5 Questions for . . .
For more than a year now, the #MeToo Movement has been a powerful social force in the U.S. and internationally. While the phrase "MeToo" was coined in 2006 by social activist Tarana Burke as a way to help victims of sexual abuse, actress Alyssa Milano's urging people to use "#MeToo" to show the depth of the problem — brought into sharp focus by the accusations of sexual assault against Harvey Weinstein — has lead to a social phenomenon that has had a profound effect on social norms and institutions in the U.S. As with any powerful movement, criticism has followed in the wake of the wave. The high drama of the testimony of Justice Brett Kavanaugh and Professor Christine Blasey Ford crystallized the hopes and tensions surrounding the movement. I asked four writers who have previously published in The Courtship of Winds how they see the movement currently
Here is who is sitting at the digital table:
1. What did the Kavanaugh hearing show you about where we are now with regard to gender issues?
That we are still mired in the old frat boy homoerotic fear and hatred of women.
I think that the Kavanaugh hearing showed more about the state of national politics than about gender issues. Almost all of the reactions of participants were based on their political affiliations rather than on convictions concerning gender. That said, there were stereotypes involving gender bandied about: the image of the hysterical female coming up with unreliable accusations, and the “boys will be boys” acceptance of heavy drinking and raucous partying especially among young men.
The Kavanaugh hearings proved to me that we haven’t come far in gender issues. Many of the same Senators who were on the Judiciary Committee during the Kavanaugh hearings also questioned Anita Hill in 1991 during the Clarence Thomas confirmation process. My hope was that the ensuing twenty-seven years had made the Senate more receptive to the gravity of credible sexual misconduct accusations made, particularly, against a candidate for the highest court in the land. Instead, the Republicans on the Judiciary Committee decided to ask their questions, at least for a time, through Rachel Mitchell, an Arizona prosecutor specializing in sex crimes. Perhaps they thought Dr. Christine Blasey Ford would be more at ease, if this was even possible, talking to a woman. What I deduced from their decision was that the Republicans were uncertain about their ability to question Dr. Blasey Ford or, worse, wanted to distance themselves from her. Dr. Blasey Ford showed tremendous courage in recounting one of the most terrifying, if not the most terrifying, event of her life and deserved the respect to be questioned one on one by each Senator. And the end result of the hearing was Dr. Blasey Ford’s credible accusation did not convince enough Senators to reject Judge Kavanaugh. There were surely many candidates for the Supreme Court who did not bring the turmoil, rage and doubt that Judge Kavanaugh brought. Yet, he is now on the Supreme Court.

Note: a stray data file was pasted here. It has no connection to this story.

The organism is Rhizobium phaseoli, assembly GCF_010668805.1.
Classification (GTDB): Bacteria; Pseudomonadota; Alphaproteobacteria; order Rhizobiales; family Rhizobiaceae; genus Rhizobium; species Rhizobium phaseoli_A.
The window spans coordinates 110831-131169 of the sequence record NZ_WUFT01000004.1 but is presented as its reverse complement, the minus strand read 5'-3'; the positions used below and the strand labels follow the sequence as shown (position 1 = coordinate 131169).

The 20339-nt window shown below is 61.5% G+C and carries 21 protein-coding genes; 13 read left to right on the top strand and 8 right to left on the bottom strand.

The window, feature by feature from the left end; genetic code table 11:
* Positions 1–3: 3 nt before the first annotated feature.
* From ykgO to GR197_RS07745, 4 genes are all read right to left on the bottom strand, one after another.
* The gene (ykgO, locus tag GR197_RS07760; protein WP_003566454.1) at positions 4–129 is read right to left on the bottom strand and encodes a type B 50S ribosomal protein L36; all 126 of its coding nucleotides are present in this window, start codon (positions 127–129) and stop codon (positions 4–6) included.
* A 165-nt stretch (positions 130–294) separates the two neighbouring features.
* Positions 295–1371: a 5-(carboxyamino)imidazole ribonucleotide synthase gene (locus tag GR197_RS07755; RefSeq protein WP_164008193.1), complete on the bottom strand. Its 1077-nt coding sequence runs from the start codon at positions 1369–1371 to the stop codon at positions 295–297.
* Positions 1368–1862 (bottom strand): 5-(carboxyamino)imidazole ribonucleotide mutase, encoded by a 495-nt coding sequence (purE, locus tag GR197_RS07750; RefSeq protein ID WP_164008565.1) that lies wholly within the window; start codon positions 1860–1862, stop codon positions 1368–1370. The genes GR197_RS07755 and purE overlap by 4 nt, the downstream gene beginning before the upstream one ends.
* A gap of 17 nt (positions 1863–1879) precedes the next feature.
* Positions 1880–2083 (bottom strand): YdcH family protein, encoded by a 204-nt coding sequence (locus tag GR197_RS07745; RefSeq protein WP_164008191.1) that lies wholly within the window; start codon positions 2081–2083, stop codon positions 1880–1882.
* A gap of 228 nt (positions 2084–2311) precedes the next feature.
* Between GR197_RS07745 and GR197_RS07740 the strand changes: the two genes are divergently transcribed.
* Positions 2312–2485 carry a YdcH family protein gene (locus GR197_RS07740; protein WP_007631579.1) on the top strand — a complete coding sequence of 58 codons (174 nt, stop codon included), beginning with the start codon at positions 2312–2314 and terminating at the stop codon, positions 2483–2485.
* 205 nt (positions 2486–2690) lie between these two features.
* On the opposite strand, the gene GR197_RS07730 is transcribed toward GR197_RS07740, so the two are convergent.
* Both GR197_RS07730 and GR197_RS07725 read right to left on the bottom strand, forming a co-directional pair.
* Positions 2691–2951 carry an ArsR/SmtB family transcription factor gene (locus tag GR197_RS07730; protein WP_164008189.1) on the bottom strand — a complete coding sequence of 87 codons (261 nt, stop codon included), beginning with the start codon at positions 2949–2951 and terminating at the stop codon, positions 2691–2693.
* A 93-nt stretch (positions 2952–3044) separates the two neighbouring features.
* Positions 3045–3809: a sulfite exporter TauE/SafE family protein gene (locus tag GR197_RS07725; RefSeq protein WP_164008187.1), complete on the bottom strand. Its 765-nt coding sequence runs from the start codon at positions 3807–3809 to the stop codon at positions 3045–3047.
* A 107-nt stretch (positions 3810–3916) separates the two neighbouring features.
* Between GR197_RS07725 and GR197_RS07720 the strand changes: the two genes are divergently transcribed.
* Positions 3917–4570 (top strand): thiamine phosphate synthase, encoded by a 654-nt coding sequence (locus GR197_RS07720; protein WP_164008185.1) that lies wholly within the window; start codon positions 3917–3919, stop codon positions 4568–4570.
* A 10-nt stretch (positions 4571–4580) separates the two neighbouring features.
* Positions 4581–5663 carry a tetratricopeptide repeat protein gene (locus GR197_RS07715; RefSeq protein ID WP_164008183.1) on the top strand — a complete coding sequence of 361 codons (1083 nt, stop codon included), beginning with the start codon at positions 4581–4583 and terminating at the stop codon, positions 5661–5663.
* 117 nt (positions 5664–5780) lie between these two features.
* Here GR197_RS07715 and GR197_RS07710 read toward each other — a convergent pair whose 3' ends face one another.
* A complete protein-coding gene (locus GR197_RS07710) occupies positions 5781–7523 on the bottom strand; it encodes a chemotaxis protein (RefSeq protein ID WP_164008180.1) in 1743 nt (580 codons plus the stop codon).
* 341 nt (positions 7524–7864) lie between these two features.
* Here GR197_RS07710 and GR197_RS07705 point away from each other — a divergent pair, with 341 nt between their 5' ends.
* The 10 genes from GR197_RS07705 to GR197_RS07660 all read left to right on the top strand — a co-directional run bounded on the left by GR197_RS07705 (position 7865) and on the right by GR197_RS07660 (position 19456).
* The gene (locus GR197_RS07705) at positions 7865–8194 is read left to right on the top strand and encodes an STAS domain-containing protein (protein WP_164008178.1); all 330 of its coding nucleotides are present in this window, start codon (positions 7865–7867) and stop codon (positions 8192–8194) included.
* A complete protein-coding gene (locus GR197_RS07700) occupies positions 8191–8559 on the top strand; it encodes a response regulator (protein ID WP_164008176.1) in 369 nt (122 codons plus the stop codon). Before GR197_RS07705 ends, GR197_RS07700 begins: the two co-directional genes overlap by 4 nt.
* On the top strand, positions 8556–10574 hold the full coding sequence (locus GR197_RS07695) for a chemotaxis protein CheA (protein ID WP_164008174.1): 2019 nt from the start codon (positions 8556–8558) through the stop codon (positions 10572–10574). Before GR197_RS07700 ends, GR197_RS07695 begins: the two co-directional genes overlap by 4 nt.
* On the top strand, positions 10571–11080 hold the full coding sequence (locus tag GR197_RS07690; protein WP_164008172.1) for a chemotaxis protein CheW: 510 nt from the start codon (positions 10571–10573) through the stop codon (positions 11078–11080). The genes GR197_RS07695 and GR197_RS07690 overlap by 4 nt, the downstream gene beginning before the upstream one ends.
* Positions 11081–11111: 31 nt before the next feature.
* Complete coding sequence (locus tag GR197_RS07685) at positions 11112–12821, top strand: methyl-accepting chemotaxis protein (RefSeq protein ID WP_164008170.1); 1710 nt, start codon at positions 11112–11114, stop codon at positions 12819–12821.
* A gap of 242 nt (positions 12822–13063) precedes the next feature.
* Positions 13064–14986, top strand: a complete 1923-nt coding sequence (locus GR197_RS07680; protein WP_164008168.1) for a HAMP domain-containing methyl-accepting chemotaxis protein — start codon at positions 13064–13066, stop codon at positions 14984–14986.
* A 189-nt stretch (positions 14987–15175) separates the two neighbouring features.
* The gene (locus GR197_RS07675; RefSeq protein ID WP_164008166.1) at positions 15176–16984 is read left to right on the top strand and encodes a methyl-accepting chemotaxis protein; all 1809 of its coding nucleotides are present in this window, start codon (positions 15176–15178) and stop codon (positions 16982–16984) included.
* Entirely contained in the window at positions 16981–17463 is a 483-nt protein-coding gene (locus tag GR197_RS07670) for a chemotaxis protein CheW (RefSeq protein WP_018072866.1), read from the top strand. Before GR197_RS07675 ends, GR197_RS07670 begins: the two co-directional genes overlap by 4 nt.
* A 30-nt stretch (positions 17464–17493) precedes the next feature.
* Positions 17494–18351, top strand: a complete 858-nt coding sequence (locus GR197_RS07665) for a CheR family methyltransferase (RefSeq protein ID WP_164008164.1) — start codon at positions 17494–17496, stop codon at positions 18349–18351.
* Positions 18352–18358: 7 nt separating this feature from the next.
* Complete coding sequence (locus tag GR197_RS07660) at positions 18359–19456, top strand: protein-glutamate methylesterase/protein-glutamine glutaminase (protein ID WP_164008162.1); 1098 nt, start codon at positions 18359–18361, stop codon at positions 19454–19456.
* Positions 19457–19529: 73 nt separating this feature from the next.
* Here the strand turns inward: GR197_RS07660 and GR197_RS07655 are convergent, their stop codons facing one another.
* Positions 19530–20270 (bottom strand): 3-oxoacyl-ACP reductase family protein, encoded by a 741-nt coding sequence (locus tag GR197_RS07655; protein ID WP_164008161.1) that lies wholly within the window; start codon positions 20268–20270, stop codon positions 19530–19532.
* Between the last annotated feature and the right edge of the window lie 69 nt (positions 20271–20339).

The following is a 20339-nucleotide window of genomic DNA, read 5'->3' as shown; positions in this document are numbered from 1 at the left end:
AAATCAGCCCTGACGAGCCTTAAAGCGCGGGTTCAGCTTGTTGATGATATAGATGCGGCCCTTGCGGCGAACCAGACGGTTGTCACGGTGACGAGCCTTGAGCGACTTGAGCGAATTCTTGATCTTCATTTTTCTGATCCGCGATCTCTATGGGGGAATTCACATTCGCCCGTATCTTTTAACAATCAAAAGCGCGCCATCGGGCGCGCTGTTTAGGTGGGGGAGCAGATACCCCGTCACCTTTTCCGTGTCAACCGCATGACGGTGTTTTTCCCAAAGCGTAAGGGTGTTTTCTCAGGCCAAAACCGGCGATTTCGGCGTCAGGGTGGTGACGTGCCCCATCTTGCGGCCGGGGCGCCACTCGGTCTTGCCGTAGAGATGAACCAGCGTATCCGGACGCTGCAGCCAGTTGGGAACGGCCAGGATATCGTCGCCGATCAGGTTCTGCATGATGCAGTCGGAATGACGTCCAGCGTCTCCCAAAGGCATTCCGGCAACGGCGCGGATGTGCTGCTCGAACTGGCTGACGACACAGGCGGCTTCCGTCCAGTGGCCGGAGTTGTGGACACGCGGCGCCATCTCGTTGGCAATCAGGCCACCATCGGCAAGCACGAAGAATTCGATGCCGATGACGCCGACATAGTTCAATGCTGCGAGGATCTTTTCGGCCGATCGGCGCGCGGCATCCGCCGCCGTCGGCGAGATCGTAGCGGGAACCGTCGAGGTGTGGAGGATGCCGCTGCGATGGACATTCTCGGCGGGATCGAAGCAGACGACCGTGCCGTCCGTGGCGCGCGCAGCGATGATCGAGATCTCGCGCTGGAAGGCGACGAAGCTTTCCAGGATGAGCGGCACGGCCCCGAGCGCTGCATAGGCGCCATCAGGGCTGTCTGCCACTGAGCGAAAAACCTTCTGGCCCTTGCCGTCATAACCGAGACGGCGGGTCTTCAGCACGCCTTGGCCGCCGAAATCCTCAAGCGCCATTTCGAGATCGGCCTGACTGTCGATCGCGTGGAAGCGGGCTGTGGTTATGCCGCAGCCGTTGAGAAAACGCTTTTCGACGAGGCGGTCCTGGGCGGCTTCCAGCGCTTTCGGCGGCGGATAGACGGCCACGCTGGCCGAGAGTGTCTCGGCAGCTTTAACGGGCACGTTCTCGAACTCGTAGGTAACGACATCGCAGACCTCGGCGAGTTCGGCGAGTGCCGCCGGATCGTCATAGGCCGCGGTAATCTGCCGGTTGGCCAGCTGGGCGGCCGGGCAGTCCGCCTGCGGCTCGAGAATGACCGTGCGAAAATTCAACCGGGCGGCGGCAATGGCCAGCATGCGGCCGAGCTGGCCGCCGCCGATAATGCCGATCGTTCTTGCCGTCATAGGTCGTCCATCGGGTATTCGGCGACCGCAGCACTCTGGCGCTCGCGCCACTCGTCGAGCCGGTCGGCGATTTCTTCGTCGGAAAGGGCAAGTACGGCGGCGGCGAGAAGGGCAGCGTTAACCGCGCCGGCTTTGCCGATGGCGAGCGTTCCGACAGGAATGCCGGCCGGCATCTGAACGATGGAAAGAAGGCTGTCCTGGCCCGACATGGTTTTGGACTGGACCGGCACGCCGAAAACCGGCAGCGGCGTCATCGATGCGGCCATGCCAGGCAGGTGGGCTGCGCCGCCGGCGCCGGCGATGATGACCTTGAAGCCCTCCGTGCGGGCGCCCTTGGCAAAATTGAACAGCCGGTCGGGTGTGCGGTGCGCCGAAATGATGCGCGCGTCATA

This is my image of the hearing itself: The accuser, a psychologist who actually possesses both the personal and professional vocabulary to describe, in equally emotional and clinical terms, her own experience. She has more verbal and scientific tools at her disposal than most in this position, yet I observe that she still deeply struggled with her decision to testify both before and during the process. And the fallout continues. The defender proved equally steadfast in his denials and who, if innocent of the charges, still conducted himself as a combative, argumentative and partisan witness. I noted, as we all did, the optics of an all-male panel of senators choosing a female prosecutor to do the actual questioning, who then undermine that prosecutor’s power to question Dr. Blasey with the depth of understanding that this proceeding deserved. I saw truncated allotments, I saw five-minute chunks of time for someone to tell her story and respond to probings.
This was the spectacle, the headline, the gripping news cycle. I watched the edited summaries, the medium-length clips – for my own reasons, I could not sit through the entire proceedings but I read through great lengths of the transcripts.
But what I learned most about where we are is from the subsequent discourse and conversation that spiraled outward from the eye of this particular storm. No matter what side, if any, someone comes down on, the persistent implied question from all sides seems to be some variant of Why are we still having this conversation? or I can’t believe we still have to explain this. And even though the initial furor has given way to fresh new indignities, scandals and outrageousness, I still hear iterations of these questions being asked in the context of other issues: economic, social, generational. That I didn’t hear them before now reflects as much on me as it does the deep political divide thrown into looming focus since 2016.
My takeaway: We are still having this conversation because it is still a conversation that needs to be had. Where it will or will not ultimately nudge things in right directions depends on the collective emotional maturity of our country.